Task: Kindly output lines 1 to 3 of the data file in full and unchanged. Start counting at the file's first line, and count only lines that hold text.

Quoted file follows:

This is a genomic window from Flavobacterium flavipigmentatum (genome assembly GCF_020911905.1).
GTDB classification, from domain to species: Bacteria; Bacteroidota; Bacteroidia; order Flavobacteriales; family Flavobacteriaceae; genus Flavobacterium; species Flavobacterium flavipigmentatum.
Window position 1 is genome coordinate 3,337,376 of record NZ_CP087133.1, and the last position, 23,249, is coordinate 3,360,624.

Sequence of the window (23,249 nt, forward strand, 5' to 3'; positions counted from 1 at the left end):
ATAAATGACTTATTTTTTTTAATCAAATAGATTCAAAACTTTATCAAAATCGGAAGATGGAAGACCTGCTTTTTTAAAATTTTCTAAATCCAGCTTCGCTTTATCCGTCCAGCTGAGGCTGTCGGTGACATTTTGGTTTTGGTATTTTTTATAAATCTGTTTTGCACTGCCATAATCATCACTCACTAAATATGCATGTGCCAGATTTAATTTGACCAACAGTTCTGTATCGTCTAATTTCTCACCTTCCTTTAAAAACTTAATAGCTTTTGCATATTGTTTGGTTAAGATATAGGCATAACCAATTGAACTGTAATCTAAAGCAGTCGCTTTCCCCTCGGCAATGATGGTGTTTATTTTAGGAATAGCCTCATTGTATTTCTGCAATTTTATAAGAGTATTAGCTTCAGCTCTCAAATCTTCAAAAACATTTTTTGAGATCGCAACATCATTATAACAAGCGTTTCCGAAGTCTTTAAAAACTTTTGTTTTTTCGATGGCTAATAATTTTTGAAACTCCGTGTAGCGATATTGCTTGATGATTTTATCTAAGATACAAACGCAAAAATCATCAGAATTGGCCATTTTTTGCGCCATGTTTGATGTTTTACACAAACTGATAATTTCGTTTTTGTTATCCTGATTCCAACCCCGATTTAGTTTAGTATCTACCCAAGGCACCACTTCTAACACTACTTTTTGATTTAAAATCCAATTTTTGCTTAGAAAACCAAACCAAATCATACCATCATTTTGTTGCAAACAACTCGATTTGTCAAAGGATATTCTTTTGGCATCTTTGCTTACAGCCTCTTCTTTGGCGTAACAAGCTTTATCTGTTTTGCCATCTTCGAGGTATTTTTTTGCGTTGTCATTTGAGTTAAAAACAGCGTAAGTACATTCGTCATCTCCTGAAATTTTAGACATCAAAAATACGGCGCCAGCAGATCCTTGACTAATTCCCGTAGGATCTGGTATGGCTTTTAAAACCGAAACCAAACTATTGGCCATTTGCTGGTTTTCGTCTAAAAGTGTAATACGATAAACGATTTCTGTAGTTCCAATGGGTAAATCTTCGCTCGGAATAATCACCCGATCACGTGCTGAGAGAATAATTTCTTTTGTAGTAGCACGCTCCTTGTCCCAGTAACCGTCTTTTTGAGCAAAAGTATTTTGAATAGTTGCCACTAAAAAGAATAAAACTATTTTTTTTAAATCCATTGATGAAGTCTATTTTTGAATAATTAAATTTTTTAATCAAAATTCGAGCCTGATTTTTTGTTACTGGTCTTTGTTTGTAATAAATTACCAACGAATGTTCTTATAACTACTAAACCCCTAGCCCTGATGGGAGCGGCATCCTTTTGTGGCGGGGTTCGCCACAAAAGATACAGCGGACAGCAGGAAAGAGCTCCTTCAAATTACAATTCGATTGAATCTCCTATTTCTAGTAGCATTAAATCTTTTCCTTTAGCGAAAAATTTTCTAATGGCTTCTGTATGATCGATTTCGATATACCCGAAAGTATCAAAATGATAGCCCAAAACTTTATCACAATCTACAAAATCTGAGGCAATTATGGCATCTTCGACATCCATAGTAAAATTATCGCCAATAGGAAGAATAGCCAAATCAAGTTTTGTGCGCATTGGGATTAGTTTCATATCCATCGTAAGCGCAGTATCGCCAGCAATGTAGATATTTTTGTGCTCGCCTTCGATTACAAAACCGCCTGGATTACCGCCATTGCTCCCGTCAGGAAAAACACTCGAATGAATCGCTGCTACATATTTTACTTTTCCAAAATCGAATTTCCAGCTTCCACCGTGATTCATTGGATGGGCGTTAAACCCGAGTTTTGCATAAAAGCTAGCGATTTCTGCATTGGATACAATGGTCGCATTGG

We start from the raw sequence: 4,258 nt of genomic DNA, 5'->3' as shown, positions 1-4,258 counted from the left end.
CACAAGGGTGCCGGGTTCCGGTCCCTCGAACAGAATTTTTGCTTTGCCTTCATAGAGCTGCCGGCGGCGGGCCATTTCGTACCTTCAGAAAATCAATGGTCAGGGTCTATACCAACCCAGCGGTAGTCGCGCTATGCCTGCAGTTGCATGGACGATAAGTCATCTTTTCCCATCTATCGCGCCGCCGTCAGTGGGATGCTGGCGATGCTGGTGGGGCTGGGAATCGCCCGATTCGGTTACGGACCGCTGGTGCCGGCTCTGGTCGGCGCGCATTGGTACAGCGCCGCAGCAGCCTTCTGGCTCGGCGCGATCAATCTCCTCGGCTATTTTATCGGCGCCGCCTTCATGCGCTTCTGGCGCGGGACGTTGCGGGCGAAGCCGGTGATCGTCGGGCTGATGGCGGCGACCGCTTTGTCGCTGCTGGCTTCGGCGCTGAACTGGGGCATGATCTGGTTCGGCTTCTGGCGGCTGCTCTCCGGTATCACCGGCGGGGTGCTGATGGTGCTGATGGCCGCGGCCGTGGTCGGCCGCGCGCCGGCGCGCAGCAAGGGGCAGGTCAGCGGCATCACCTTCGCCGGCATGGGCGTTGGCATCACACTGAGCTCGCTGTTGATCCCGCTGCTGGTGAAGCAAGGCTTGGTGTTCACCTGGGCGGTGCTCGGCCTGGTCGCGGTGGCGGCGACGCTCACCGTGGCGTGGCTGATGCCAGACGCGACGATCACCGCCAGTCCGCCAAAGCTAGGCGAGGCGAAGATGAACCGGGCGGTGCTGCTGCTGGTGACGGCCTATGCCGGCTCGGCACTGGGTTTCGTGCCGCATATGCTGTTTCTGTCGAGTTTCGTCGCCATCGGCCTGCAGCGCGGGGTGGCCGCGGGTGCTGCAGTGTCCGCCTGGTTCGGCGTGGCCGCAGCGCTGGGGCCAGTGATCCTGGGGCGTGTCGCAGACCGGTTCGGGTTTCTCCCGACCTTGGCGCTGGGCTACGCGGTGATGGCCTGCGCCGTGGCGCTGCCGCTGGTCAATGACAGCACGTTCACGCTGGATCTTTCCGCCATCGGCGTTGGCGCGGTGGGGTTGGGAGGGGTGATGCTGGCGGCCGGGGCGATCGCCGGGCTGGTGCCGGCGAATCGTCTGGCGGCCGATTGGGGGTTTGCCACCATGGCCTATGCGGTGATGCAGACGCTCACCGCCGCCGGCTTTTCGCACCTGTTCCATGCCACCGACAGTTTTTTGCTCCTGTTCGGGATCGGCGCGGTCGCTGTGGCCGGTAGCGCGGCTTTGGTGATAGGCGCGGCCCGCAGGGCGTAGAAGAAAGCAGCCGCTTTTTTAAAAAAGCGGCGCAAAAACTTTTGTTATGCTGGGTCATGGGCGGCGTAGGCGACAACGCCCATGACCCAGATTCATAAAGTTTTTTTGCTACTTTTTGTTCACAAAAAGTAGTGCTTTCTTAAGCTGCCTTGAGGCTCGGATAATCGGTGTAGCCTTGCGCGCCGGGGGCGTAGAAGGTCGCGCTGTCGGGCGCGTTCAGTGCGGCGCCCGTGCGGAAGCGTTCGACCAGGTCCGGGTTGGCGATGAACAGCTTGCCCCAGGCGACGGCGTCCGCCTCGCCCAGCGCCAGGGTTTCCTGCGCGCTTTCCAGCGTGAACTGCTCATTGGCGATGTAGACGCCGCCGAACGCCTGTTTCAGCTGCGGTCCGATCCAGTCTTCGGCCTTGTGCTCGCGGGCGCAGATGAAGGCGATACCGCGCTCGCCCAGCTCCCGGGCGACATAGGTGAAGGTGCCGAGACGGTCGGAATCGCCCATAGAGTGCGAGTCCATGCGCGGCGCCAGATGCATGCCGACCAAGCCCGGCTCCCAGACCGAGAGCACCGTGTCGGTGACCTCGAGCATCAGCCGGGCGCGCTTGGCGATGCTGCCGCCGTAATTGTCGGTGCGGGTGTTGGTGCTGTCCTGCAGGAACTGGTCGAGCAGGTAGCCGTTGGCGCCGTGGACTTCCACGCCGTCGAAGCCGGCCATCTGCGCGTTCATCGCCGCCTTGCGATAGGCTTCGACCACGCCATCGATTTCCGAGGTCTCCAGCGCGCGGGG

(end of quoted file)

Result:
This is a genomic window from Flavobacterium flavipigmentatum (genome assembly GCF_020911905.1).
GTDB classification, from domain to species: Bacteria; Bacteroidota; Bacteroidia; order Flavobacteriales; family Flavobacteriaceae; genus Flavobacterium; species Flavobacterium flavipigmentatum.
Window position 1 is genome coordinate 3,337,376 of record NZ_CP087133.1, and the last position, 23,249, is coordinate 3,360,624.